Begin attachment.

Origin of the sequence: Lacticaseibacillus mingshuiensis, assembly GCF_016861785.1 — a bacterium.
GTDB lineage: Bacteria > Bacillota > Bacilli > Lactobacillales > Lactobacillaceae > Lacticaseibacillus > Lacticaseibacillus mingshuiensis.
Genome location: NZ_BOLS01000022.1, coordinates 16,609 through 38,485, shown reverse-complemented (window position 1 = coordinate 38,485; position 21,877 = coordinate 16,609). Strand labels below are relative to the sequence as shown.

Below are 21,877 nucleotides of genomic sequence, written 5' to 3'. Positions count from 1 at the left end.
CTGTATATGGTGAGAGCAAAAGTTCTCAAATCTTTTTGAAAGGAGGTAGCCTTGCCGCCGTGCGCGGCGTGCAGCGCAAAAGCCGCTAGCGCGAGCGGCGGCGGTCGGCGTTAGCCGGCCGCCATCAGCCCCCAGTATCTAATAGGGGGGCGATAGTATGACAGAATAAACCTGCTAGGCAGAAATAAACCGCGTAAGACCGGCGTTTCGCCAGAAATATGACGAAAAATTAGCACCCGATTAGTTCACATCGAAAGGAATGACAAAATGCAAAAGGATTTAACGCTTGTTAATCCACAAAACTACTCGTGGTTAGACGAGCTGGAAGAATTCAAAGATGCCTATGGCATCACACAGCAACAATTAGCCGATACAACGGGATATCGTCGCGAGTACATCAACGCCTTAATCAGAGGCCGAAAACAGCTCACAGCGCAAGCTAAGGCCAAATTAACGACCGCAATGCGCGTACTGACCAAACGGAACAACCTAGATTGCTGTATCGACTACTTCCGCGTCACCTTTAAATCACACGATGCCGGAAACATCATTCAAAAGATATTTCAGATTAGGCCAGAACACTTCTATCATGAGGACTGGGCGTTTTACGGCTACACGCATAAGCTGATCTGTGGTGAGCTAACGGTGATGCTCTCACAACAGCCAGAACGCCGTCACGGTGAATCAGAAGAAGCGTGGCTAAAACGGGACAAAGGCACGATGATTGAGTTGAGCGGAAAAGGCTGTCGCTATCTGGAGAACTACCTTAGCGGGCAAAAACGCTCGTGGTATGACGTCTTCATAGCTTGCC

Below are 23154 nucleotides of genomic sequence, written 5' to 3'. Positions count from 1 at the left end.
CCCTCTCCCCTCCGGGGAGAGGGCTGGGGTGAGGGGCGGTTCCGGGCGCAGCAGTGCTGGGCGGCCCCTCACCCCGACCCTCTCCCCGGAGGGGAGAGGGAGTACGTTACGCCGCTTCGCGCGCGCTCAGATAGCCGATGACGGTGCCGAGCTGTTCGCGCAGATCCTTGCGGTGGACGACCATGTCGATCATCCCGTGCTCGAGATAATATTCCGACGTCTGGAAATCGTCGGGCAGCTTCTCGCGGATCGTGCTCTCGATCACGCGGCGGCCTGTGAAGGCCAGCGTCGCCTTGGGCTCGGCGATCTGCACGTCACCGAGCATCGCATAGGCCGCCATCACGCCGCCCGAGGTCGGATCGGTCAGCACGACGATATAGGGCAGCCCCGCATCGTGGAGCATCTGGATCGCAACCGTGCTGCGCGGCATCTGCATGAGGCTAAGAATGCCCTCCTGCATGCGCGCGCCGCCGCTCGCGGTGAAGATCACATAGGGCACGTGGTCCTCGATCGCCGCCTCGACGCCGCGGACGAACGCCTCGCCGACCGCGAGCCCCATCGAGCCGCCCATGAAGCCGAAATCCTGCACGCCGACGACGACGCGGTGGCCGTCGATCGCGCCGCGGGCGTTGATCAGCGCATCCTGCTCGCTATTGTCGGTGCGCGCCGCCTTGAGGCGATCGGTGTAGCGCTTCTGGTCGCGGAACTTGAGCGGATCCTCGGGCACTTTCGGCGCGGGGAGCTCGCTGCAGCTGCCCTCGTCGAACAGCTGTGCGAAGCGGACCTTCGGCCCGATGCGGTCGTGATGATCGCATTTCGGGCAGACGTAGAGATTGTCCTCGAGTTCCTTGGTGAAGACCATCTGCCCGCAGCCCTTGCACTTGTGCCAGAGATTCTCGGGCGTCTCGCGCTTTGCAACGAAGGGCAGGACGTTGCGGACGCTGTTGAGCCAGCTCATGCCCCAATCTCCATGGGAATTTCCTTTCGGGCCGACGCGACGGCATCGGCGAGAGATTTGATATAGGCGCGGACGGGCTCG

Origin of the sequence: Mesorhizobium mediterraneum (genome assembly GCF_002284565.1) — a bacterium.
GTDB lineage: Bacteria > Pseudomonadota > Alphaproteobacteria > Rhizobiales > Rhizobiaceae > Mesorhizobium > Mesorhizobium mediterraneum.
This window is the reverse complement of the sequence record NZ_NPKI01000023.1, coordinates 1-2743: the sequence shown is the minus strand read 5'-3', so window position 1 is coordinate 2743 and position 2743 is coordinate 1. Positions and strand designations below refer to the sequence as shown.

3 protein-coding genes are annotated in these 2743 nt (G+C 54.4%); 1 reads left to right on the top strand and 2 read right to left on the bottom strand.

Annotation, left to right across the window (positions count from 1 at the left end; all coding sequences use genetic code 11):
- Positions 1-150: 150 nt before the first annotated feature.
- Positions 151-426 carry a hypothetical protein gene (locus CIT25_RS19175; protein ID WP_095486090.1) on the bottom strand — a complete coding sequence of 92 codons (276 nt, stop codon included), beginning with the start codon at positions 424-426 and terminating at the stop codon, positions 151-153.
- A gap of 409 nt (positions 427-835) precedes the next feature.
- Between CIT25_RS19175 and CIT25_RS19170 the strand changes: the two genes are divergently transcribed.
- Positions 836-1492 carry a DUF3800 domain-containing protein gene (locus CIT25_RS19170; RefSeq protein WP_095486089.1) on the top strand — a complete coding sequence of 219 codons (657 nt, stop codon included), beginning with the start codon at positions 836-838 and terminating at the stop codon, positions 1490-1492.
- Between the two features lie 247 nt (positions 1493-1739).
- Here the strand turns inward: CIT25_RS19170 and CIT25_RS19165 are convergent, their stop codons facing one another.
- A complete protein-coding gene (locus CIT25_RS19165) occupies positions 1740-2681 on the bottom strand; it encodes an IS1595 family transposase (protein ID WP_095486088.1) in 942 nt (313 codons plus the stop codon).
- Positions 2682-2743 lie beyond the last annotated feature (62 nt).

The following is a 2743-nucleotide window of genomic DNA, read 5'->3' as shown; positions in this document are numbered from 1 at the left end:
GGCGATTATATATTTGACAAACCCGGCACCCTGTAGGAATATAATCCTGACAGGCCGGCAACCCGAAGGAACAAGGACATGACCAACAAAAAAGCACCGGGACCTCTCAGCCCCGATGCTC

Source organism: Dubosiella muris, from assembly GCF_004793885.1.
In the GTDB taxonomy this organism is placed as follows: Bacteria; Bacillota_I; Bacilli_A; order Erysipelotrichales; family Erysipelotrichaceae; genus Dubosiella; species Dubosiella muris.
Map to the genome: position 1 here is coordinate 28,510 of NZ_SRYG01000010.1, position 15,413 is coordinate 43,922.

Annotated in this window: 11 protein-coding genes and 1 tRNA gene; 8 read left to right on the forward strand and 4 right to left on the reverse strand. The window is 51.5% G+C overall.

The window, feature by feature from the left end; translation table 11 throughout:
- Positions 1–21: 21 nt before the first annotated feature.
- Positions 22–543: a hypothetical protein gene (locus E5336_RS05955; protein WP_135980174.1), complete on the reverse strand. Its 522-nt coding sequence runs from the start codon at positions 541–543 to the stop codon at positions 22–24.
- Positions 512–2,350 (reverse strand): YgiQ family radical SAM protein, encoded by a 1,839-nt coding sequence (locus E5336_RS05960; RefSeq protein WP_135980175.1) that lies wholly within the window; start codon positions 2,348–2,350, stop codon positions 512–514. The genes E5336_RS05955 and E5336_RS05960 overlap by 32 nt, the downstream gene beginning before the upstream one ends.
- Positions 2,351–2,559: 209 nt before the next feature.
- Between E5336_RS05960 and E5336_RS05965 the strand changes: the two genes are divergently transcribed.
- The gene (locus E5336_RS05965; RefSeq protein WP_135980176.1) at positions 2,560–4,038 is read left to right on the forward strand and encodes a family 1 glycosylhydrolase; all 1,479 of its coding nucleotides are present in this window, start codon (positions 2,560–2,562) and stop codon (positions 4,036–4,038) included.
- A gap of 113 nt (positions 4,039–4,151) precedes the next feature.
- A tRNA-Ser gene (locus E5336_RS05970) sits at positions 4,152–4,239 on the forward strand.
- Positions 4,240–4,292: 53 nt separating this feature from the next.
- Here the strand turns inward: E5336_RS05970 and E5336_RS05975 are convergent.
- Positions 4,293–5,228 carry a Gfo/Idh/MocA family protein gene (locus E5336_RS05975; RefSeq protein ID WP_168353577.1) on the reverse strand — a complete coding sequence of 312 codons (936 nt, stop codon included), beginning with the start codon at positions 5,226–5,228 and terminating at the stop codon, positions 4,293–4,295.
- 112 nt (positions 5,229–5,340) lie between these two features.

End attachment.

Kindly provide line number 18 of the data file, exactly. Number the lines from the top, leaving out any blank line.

- Between the two features lie 247 nt (positions 1493-1739).